Paul Dano’s Cup Runneth Over (And Over) | Modern Society of USA

Paul Dano’s Cup Runneth Over (And Over)

Paul Dano’s Cup Runneth Over (And Over)

He was getting over a cold and had a four-month-old at home — he and Ms. Kazan, with whom he co-wrote “Wildlife,” welcomed Alma in August. But he was warm and genial, brightening as he began to report on his fledgling days of fatherhood.

“I didn’t think I would like it so much; I mean, I thought I would like it, but it’s really quite astonishing,” he said. In a crisp, black-and-blue flannel, a nest of light-brown hair and olive librarian glasses he could have passed as an adjunct at the Iowa Writers’ Workshop. “There’s just a sort of … I don’t know, a hope or something. Seeing something so innocent and pure and unsullied by the world.”

Mr. Dano, who has self-diagnosed “dorky impulses” and relishes researching a role, spent that last movie-less year, in 2003, as a New School freshman studying English and Russian literature. To portray the Beach Boys frontman Brian Wilson in 2015’s “Love & Mercy” he learned to play piano. But now he’s found the ultimate research project.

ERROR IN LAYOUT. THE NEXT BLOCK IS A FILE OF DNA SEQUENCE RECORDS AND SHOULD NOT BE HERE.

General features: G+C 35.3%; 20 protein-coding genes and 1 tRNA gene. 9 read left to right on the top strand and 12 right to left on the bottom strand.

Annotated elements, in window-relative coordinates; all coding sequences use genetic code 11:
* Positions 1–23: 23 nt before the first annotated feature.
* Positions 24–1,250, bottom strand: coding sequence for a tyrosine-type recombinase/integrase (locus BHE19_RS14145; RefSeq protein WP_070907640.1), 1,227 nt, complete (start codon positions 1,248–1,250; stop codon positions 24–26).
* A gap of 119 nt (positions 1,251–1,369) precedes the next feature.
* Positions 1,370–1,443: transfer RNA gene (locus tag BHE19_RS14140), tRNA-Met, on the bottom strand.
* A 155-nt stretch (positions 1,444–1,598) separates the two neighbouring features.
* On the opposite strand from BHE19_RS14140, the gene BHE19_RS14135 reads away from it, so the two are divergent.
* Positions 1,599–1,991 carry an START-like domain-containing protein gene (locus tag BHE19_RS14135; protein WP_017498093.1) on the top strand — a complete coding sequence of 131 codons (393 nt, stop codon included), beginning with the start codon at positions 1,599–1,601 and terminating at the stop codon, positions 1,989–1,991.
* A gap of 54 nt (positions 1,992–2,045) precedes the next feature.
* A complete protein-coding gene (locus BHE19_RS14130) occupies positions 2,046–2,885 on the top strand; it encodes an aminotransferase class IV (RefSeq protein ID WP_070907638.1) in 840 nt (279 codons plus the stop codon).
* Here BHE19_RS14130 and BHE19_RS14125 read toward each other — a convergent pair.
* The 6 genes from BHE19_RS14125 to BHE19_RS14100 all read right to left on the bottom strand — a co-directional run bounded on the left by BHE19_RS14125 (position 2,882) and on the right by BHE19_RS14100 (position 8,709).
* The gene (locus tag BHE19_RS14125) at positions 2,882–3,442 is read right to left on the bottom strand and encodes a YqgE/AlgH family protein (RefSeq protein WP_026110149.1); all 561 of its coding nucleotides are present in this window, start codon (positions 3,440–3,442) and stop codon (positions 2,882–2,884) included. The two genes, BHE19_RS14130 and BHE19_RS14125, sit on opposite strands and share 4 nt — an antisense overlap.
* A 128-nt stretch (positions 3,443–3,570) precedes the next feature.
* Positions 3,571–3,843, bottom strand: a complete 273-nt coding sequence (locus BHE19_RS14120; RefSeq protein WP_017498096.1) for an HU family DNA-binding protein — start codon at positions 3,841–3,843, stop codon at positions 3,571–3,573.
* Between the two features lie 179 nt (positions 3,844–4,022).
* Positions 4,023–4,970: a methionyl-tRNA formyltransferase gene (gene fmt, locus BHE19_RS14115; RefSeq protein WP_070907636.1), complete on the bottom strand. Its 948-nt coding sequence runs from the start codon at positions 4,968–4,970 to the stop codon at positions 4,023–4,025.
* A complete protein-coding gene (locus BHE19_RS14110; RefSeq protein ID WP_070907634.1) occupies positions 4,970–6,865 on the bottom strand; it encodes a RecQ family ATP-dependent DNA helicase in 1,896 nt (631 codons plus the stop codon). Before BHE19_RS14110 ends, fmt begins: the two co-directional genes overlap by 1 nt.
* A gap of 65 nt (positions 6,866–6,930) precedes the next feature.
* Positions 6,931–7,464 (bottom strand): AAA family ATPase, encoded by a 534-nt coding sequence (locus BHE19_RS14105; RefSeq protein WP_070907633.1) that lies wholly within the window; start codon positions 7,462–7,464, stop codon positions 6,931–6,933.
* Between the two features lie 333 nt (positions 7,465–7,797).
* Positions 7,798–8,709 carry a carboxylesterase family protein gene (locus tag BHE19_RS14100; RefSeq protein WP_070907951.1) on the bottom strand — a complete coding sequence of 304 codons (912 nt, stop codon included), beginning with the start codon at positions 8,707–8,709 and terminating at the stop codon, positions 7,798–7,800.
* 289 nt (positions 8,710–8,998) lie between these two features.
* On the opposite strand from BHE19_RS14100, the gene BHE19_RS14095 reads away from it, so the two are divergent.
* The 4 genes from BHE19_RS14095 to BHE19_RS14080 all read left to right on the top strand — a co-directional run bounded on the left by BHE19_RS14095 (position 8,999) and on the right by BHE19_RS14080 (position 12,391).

“There’s something about being there for the first moments, the fragility, which really begins at conception,” he continued. “And the heart has this chemical reaction on the first breath — the chambers change, because you’ve switched from breathing amniotic fluid to oxygen. And then that breath just keeps going, and going, and it doesn’t stop until we … It’s just mind-blowing stuff.”

He was born in Manhattan to a father who was a financial adviser and a mother who raised him and his younger sister (a half brother is 16 years older). Mr. Dano was acting in school plays and community theater as far back as he can remember, “a summer activity that ended up gathering steam,” and by the time he was 12 he was performing on Broadway, with George C. Scott, in the 1996 production of “Inherit the Wind.”

At 16, he starred in his first feature film (and won an Independent Spirit Award) as a reckless, libidinous teenager coping with his mother’s death in the Long Island-based indie “L.I.E.”

Mr. Dano’s family wasn’t especially arts-oriented. (“They don’t even like good music,” he confessed). But his parents did everything they could to support his dream. With Alma, whose primary talents to date include smiling and using her hands, he can pay it forward.

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